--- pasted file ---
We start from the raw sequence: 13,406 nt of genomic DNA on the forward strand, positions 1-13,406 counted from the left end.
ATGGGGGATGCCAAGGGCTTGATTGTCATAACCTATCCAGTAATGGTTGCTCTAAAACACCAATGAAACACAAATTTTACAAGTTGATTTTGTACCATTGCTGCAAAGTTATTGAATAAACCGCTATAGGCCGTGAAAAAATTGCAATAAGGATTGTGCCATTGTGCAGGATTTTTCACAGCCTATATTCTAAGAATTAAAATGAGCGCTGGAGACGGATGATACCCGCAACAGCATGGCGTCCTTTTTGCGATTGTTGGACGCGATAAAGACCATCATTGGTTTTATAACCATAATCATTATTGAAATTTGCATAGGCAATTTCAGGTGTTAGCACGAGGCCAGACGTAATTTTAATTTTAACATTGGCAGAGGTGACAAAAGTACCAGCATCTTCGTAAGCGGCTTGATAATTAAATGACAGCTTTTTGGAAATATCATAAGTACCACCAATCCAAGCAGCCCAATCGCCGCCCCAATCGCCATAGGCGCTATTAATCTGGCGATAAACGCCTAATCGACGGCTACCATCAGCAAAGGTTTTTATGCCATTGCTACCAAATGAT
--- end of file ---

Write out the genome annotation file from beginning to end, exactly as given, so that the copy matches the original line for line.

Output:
We start from the raw sequence: 13,406 nt of genomic DNA on the forward strand, positions 1-13,406 counted from the left end.
ATGGGGGATGCCAAGGGCTTGATTGTCATAACCTATCCAGTAATGGTTGCTCTAAAACACCAATGAAACACAAATTTTACAAGTTGATTTTGTACCATTGCTGCAAAGTTATTGAATAAACCGCTATAGGCCGTGAAAAAATTGCAATAAGGATTGTGCCATTGTGCAGGATTTTTCACAGCCTATATTCTAAGAATTAAAATGAGCGCTGGAGACGGATGATACCCGCAACAGCATGGCGTCCTTTTTGCGATTGTTGGACGCGATAAAGACCATCATTGGTTTTATAACCATAATCATTATTGAAATTTGCATAGGCAATTTCAGGTGTTAGCACGAGGCCAGACGTAATTTTAATTTTAACATTGGCAGAGGTGACAAAAGTACCAGCATCTTCGTAAGCGGCTTGATAATTAAATGACAGCTTTTTGGAAATATCATAAGTACCACCAATCCAAGCAGCCCAATCGCCGCCCCAATCGCCATAGGCGCTATTAATCTGGCGATAAACGCCTAATCGACGGCTACCATCAGCAAAGGTTTTTATGCCATTGCTACCAAATGAT